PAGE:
ILX10: Ayanna Lloyd Banwo

Meet Ayanna Lloyd Banwo, a rising star of UK writing.

Ayanna Lloyd Banwo (b. 1980) is a writer from Trinidad and Tobago. Her debut novel When We Were Birds was the 2023 winner of the OCM Bocas Prize for Caribbean Literature, the Author’s Club Best First Novel Award, the Goldsboro Books Glass Bell Award, and the American Book Award. It was also shortlisted for the Jhalak Prize, the Kitschies Golden Tentacle Award, the McKitterick Prize and named one of the UK Observer’s Best Debuts and The Economist’s Best Books of 2022. Her short fiction and non-fiction have been published in Moko Magazine, Small Axe and PREE, among others and shortlisted for the Small Axe Literary Competition and the Wasafiri New Writing Prize. She is the 2023 winner of the Eccles Centre & Hay Festival Writer’s Award and is at work on her second novel. She currently lives in Norwich.

Twitter/X @AyaRoots

Instagram @ayalloydbanwo

Website

ILX 10: Rising Stars of UK Writing

The ILX10 is NCW’s selection of ten exciting, dynamic, and thought-provoking early-career writers based in the UK whose work has the powerful potential to speak to and engage with global literary audiences. It forms part of a three-year programme called the International Literature Exchange.

Find out more

Reviews

‘There are novelists who are called to bear witness. Ayanna Lloyd Banwo is one of them. When We Were Birds delivers an intimate, resonant, and unforgettable narrative of love that makes the most wondrous, wild, and mystical aspects of our Caribbean feel dearly familiar to all of us.’ — Judges of the OCM Bocas Prize for Caribbean Literature

‘[A] masterly debut novel. It announces an important new voice in fiction, at once grounded and mythic in its scope and carried by an incantatory prose style that recalls Arundhati Roy’s hugely impactful debut, The God of Small Things . . . Her writing draws on grief, but Lloyd Banwo’s literary gift lies in her capacity to transfigure that emotion – to conjure a cosmic landscape where the living coexist among the dead.’ — The Observer (Top Ten Debut Novels of 2022)

‘Mythic and captivating . . . Banwo roots the reader in [Trinidad’s] traditions and rituals, in the sights and sounds and colors and smells of fruit vendors, fish vendors, street preachers and schoolchildren. In the glorious matriarchy by which lineage is upheld. The result is a depiction of ordinary life that’s full and breathtaking.’ — New York Times Book Review

‘A searing symphony of magic and loss, love and hope, where in the middle of death, love comes shiny, sparkling and alive. This book might just heal you.’ — Marlon James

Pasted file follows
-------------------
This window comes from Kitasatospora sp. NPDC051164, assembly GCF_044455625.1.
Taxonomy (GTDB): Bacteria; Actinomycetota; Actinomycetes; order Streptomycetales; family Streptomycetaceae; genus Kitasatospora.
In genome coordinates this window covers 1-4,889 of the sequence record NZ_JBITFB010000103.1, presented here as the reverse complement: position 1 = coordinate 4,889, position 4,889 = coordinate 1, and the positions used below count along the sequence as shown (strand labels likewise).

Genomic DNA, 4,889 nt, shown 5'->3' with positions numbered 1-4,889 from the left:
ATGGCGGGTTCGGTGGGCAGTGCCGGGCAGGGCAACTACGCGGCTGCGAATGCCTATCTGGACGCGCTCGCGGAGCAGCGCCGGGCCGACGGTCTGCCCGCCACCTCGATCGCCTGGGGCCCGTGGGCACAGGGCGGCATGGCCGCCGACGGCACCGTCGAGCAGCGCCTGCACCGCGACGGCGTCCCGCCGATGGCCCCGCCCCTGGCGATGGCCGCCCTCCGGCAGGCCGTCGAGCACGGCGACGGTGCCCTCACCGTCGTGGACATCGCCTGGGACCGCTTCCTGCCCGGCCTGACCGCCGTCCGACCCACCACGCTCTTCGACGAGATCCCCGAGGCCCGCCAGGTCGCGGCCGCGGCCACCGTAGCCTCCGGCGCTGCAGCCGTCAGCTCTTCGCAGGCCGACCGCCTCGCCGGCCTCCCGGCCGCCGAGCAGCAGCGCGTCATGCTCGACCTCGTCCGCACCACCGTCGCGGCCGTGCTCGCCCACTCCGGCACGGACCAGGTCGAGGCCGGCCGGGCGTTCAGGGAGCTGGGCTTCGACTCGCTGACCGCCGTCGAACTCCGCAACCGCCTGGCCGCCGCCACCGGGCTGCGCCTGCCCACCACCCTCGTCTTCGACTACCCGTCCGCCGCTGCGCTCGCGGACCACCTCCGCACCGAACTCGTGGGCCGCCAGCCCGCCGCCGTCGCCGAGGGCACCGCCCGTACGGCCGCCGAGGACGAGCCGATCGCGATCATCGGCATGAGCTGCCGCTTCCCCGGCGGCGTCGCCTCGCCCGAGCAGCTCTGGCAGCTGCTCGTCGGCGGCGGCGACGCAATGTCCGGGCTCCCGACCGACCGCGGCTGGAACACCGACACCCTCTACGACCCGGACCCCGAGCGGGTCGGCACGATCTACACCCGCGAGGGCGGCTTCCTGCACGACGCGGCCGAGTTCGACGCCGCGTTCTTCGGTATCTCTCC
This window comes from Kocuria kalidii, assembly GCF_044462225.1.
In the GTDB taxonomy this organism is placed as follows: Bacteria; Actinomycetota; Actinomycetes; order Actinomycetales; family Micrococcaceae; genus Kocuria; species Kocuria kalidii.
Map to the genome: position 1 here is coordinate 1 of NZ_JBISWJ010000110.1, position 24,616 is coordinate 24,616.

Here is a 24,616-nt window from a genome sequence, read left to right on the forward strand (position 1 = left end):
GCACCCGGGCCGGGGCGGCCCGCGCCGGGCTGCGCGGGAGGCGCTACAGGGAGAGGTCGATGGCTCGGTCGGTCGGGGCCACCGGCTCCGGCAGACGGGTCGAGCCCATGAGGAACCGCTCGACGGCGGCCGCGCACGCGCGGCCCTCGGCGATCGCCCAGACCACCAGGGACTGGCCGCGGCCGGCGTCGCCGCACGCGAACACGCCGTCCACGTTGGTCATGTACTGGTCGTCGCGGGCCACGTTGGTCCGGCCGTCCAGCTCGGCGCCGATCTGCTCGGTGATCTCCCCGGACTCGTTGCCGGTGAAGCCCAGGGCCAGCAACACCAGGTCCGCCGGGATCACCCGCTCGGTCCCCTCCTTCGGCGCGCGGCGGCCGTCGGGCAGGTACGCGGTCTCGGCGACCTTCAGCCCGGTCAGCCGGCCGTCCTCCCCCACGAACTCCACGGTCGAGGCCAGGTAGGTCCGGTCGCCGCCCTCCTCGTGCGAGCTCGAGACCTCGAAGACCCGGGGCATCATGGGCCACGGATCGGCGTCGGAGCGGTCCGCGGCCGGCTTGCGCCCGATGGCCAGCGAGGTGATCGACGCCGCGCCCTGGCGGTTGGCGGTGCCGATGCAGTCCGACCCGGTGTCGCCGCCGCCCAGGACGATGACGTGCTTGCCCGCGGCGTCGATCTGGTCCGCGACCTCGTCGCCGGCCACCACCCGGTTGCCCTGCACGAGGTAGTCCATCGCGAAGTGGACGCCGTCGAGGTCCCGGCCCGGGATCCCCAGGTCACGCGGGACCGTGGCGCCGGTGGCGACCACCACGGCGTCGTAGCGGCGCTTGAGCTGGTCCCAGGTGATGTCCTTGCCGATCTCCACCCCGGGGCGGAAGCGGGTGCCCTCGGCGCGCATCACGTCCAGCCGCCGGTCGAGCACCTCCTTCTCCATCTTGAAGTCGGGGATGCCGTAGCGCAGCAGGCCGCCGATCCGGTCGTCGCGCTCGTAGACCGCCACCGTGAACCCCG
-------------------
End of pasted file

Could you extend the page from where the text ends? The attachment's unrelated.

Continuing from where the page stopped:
‘Luminous, gripping, packed with drama, colour and tension . . . A thoroughly original and emotionally rich examination of love, grief and inheritance . . . Like the vultures which escort dead souls to the afterlife, Ayanna Lloyd Banwo’s novel takes flight and soars.’ — The Economist

Writers I admire

Toni Morrison, Earl Lovelace, Olive Senior

Does living in the UK shape the stories you tell about Trinidad?

I write home no matter where I am. My maternal family are five generations deep in Trinidad and Tobago. It is the place that I was born, the place I first found other worlds in the pages of books, the place I grew to adulthood and began to write, the place I buried my dead. Although I have now lived in the UK for seven years and tentatively put down roots, I still feel like a stranger here sometimes – learning the geography of bus routes and train stations, always wearing the wrong coat for the weather, quarrelling about the ever-increasing price of plantain and hunting for good curry goat. Then I catch a snatch of an accent that sounds like mine in a crowd or hear soca music blasting from a passing car and the terrain shifts. For a second, dusky blues, the hazy, goldenlight of afternoons, and the brilliant greens of mountains drenched by a heavy downpour of rain feel powerfully close. I am here and I am there – the place I know best and that knows me back. It is not homesickness or nostalgia. It is a reminder to be as close to home as possible in my writing, to honour its crossings, and speak in its tongues, to always write my islands as if they were continents, as if they were the centre of the world.

The International Literature Exchange is a programme from National Centre for Writing, supported by the British Council and Arts Council England.

 

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